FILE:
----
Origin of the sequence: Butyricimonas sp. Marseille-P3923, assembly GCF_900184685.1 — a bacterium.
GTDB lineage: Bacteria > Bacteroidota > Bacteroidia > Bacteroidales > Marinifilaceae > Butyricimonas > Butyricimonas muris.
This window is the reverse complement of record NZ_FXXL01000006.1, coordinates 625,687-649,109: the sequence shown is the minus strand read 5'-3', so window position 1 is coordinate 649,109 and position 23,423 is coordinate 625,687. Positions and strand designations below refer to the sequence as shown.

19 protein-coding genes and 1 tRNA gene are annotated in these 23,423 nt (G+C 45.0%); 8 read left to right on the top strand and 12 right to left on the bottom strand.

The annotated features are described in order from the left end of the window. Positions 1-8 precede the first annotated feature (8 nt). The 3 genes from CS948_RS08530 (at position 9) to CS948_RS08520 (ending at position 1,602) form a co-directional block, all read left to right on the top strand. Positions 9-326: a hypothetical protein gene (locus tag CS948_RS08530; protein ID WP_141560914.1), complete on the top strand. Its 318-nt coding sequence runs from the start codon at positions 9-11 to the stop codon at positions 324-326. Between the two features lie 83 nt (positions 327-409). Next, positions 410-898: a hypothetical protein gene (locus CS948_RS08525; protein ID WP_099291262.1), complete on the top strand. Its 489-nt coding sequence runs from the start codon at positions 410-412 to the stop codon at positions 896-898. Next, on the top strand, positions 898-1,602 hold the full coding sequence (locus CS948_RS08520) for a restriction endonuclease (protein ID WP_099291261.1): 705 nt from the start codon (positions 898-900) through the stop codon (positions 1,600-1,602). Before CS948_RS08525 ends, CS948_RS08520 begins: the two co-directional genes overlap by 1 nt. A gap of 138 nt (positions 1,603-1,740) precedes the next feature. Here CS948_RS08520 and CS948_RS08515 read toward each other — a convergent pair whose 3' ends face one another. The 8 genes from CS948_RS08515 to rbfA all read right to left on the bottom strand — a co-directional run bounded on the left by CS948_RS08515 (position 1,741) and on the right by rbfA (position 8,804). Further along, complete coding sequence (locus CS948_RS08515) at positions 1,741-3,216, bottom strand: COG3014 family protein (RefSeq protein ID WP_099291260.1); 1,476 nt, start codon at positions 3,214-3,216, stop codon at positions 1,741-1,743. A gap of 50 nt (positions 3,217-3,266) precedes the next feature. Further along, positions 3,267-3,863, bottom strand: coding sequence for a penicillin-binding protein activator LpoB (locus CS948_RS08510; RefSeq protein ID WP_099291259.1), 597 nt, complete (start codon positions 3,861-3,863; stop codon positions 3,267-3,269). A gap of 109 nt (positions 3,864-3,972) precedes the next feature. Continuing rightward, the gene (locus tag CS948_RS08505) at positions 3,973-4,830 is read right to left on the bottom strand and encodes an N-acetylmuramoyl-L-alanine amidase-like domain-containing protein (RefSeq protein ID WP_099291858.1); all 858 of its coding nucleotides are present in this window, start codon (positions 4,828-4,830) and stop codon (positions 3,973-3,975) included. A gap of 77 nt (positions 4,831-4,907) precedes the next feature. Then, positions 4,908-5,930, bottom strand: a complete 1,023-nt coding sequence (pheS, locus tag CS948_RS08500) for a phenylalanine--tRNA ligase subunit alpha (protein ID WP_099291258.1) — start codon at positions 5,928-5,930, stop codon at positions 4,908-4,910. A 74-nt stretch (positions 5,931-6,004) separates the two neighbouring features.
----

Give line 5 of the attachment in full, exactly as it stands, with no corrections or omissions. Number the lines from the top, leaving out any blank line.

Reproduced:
The annotated features are described in order from the left end of the window. Positions 1-8 precede the first annotated feature (8 nt). The 3 genes from CS948_RS08530 (at position 9) to CS948_RS08520 (ending at position 1,602) form a co-directional block, all read left to right on the top strand. Positions 9-326: a hypothetical protein gene (locus tag CS948_RS08530; protein ID WP_141560914.1), complete on the top strand. Its 318-nt coding sequence runs from the start codon at positions 9-11 to the stop codon at positions 324-326. Between the two features lie 83 nt (positions 327-409). Next, positions 410-898: a hypothetical protein gene (locus CS948_RS08525; protein ID WP_099291262.1), complete on the top strand. Its 489-nt coding sequence runs from the start codon at positions 410-412 to the stop codon at positions 896-898. Next, on the top strand, positions 898-1,602 hold the full coding sequence (locus CS948_RS08520) for a restriction endonuclease (protein ID WP_099291261.1): 705 nt from the start codon (positions 898-900) through the stop codon (positions 1,600-1,602). Before CS948_RS08525 ends, CS948_RS08520 begins: the two co-directional genes overlap by 1 nt. A gap of 138 nt (positions 1,603-1,740) precedes the next feature. Here CS948_RS08520 and CS948_RS08515 read toward each other — a convergent pair whose 3' ends face one another. The 8 genes from CS948_RS08515 to rbfA all read right to left on the bottom strand — a co-directional run bounded on the left by CS948_RS08515 (position 1,741) and on the right by rbfA (position 8,804). Further along, complete coding sequence (locus CS948_RS08515) at positions 1,741-3,216, bottom strand: COG3014 family protein (RefSeq protein ID WP_099291260.1); 1,476 nt, start codon at positions 3,214-3,216, stop codon at positions 1,741-1,743. A gap of 50 nt (positions 3,217-3,266) precedes the next feature. Further along, positions 3,267-3,863, bottom strand: coding sequence for a penicillin-binding protein activator LpoB (locus CS948_RS08510; RefSeq protein ID WP_099291259.1), 597 nt, complete (start codon positions 3,861-3,863; stop codon positions 3,267-3,269). A gap of 109 nt (positions 3,864-3,972) precedes the next feature. Continuing rightward, the gene (locus tag CS948_RS08505) at positions 3,973-4,830 is read right to left on the bottom strand and encodes an N-acetylmuramoyl-L-alanine amidase-like domain-containing protein (RefSeq protein ID WP_099291858.1); all 858 of its coding nucleotides are present in this window, start codon (positions 4,828-4,830) and stop codon (positions 3,973-3,975) included. A gap of 77 nt (positions 4,831-4,907) precedes the next feature. Then, positions 4,908-5,930, bottom strand: a complete 1,023-nt coding sequence (pheS, locus tag CS948_RS08500) for a phenylalanine--tRNA ligase subunit alpha (protein ID WP_099291258.1) — start codon at positions 5,928-5,930, stop codon at positions 4,908-4,910. A 74-nt stretch (positions 5,931-6,004) separates the two neighbouring features.